How Social Security Disability in Oregon Affects Disabled Parents with Dependent Children
As a parent, you will always want your children to have the best, no matter how old or young they are. What happens when your disability is affecting your family? If you are a disabled parent with dependent children, you can turn to Richard Sly, Attorney at Law for legal assistance. As one of the social security disability lawyers in Oregon, he has first-hand experience dealing with a variety of complex legal regulations that surround a variety of situations. When it comes to the wellbeing of your family, you want a compassionate attorney who will fight for you.
What are You Entitled to?
If one or both parents qualify for Social Security Disability (SSDI) benefits, dependent biological, adopted, step, and grandchildren may also be eligible for benefits until they turn 18. Children are eligible whether they were born during a marriage or out of wedlock. These benefits are technically known as “auxiliary benefits,” and recipients are known as “auxiliary beneficiaries.”
It is important to note that children of parents who collect Supplemental Security Income (SSI) are not entitled to these auxiliary benefits. If the child is a full-time secondary school student, he or she can continue to receive benefits until turning 19. Children are eligible for up to 50% of the parent’s monthly benefit.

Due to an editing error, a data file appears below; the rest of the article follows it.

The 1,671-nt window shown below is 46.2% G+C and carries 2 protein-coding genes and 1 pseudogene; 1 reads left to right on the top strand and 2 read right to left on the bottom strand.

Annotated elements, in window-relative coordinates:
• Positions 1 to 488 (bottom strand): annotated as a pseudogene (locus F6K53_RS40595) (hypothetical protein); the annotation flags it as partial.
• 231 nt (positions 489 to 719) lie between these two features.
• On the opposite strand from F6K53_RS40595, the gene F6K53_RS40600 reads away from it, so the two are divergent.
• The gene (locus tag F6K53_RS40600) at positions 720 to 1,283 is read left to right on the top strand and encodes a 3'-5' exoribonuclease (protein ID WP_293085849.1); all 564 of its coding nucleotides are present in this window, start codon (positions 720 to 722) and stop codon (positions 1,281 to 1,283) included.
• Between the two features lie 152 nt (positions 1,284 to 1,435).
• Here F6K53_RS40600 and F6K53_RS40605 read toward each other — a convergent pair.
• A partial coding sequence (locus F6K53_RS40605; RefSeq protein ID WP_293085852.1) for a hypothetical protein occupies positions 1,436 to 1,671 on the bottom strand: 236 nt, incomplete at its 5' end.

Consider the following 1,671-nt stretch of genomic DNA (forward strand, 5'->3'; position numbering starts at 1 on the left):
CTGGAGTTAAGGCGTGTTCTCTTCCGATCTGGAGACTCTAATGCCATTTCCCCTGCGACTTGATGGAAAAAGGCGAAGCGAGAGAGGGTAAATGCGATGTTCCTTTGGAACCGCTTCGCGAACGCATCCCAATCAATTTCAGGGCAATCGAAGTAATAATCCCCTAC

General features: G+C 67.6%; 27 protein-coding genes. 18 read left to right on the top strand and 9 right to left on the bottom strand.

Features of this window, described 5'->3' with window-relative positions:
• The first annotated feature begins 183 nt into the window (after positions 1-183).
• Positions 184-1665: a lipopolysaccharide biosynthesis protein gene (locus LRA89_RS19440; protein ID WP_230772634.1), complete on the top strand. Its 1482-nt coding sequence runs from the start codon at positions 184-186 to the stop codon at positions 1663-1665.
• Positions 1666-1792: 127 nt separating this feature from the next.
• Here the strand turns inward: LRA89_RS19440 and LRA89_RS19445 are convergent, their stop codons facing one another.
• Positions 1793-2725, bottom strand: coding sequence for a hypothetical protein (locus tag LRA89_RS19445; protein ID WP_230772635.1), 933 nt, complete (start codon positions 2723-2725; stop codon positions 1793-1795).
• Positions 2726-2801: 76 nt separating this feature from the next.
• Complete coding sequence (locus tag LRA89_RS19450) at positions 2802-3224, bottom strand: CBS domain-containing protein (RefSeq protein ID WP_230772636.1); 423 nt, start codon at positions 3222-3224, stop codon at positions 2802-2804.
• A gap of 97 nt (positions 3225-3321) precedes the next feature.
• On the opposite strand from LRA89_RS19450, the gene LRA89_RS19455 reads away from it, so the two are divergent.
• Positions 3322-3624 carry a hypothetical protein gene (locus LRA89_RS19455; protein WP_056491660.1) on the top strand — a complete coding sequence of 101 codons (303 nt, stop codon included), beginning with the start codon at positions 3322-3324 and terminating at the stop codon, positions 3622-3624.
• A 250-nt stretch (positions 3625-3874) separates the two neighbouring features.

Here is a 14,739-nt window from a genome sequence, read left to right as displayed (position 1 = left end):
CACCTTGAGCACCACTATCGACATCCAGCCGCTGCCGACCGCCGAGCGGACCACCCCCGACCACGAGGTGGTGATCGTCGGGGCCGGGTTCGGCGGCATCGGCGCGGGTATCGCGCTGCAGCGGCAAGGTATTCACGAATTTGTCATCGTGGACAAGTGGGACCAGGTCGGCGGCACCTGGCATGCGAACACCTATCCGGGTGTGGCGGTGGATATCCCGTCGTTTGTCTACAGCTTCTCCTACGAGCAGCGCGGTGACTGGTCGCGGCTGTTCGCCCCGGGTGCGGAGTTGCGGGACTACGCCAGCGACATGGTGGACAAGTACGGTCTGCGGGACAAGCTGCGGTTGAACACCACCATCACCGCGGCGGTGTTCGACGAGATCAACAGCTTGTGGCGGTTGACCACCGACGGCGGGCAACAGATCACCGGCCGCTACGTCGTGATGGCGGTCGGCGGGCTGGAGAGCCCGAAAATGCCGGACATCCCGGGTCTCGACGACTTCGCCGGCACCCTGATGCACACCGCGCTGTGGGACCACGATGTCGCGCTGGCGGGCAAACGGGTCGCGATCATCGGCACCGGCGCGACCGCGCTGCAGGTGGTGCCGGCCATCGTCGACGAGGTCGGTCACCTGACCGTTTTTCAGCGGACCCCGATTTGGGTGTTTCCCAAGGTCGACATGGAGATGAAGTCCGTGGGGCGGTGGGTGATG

Disabled parents with dependent children live with an added fear of leaving their dependents without a source of income. Dependent minor children whose parents died while receiving SSDI benefits are eligible for survivor’s benefits.
Provisions for Disabled Children
A minor dependent child can receive a benefit based on the record of a disabled parent—whether or not the child is disabled. However, children over the age of 18 who become disabled prior to the age of 22 are eligible to continue to draw SSDI benefits based on their parent’s earnings record.
Filing a Claim for Children of Disabled Parents
Claims can be filed by disabled parents with dependent children at the same time they file for disability benefits for themselves. If a claim has already been approved, parents are free to call the Social Security Administration to start on the application process for their children. The following must be supplied:
- Child’s Birth Certificate
- Disabled Parent’s and Child’s Social Security Numbers
- Bank’s Routing Information for Direct Deposit
- Proof of Parent’s Death (For Survivor’s Benefits)
Adult Disabled Children